By Joe Henriques, MBC Tysons Campus Pastor
I used to go to church on Ash Wednesday—the first day of the Lenten season that lasts until Easter—to get ashes pressed on to my forehead. The ashes were supposed to remain in the shape of a cross, but they always gradually turned into a smudge mark. Then for the next 40 days (except for Sunday), I gave up something that I liked.
This year, I gave up Lent for Lent. I decided to celebrate instead of fast. I’m making merry instead of mourning!
Not because I think Lent is a bad thing. Along with millions of people in the big world of Christendom, I agree that it’s a good thing. At a baseline level,…
By AnnieLaurie Walters, MBC Loudoun Attendee
Growing up as a Southern Baptist in West Tennessee, I never really knew much about observing Lent. I scarcely recall seeing anyone with ash on their forehead until I moved to Washington, DC and began working on Capitol Hill. At St. Joseph’s on the Hill (located directly across from Hart Senate Office Building), Ash Wednesday could possibly be a bigger day than Christmas and Easter Sunday combined!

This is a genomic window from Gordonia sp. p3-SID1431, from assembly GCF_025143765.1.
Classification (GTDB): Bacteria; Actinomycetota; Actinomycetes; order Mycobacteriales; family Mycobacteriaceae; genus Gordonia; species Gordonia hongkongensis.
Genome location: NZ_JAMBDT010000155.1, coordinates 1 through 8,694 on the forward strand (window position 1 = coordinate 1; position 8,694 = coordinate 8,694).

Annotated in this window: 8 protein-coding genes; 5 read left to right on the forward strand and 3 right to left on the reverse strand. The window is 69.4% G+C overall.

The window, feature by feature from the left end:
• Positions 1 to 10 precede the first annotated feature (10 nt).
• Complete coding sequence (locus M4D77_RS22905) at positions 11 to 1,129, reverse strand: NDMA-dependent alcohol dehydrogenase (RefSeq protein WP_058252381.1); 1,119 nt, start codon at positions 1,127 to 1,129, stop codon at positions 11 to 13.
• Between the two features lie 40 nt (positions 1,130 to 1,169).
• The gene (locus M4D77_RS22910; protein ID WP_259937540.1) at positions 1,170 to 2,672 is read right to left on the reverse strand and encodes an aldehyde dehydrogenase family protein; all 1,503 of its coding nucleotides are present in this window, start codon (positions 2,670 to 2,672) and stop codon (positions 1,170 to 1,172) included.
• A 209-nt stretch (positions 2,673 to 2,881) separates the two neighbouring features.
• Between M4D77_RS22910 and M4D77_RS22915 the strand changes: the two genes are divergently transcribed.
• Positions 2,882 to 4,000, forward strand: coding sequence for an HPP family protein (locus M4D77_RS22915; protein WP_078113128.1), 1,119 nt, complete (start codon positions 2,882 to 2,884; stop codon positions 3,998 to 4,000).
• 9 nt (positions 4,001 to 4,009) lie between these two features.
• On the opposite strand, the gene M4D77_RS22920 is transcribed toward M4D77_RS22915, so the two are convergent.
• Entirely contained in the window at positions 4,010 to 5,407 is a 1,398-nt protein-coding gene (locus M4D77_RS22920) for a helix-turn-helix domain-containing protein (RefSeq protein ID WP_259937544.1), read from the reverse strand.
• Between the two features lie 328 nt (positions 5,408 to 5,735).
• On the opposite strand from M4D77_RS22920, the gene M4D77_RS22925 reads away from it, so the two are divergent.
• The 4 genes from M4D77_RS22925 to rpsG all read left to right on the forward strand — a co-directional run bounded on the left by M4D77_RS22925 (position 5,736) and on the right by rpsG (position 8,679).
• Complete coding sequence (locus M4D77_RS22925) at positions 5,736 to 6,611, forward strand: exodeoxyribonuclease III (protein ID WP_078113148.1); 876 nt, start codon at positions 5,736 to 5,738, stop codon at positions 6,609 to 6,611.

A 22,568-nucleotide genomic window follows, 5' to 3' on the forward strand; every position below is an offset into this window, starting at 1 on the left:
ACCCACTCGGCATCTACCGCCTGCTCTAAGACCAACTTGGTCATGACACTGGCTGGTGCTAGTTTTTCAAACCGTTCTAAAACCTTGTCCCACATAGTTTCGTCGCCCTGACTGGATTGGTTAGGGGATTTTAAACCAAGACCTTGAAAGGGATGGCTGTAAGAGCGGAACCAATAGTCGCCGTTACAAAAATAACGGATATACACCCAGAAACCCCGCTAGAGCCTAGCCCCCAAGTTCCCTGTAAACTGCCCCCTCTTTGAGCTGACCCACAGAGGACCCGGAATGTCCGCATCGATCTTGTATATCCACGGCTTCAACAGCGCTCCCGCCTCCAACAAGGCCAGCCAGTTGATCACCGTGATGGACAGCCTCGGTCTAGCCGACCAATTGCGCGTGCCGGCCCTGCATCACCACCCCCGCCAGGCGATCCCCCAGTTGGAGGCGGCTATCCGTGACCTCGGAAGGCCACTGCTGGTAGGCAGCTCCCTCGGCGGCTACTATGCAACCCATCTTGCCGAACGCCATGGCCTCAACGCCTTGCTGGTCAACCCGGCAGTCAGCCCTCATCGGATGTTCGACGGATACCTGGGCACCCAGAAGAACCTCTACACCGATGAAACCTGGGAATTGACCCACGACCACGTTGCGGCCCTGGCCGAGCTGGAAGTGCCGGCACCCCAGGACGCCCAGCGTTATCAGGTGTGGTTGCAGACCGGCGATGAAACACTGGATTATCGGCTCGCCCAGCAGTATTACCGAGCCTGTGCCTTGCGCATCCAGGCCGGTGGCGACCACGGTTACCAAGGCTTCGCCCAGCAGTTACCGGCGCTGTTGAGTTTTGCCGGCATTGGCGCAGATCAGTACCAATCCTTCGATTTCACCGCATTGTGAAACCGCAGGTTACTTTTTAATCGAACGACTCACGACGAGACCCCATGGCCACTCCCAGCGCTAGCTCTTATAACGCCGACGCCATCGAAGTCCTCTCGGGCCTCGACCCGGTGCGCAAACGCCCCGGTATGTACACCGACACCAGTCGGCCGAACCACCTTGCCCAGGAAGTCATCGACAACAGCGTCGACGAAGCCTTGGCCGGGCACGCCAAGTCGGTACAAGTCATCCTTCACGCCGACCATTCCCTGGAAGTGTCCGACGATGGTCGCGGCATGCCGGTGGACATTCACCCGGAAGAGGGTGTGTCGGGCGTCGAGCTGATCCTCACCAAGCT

My first Ash Wednesday on the Hill, I was so fascinated by all the people around me who, apparently, observed Lent. I actually felt I was in the minority because I didn’t have the cross of ash swiped across my brow. I even had a few folks ask…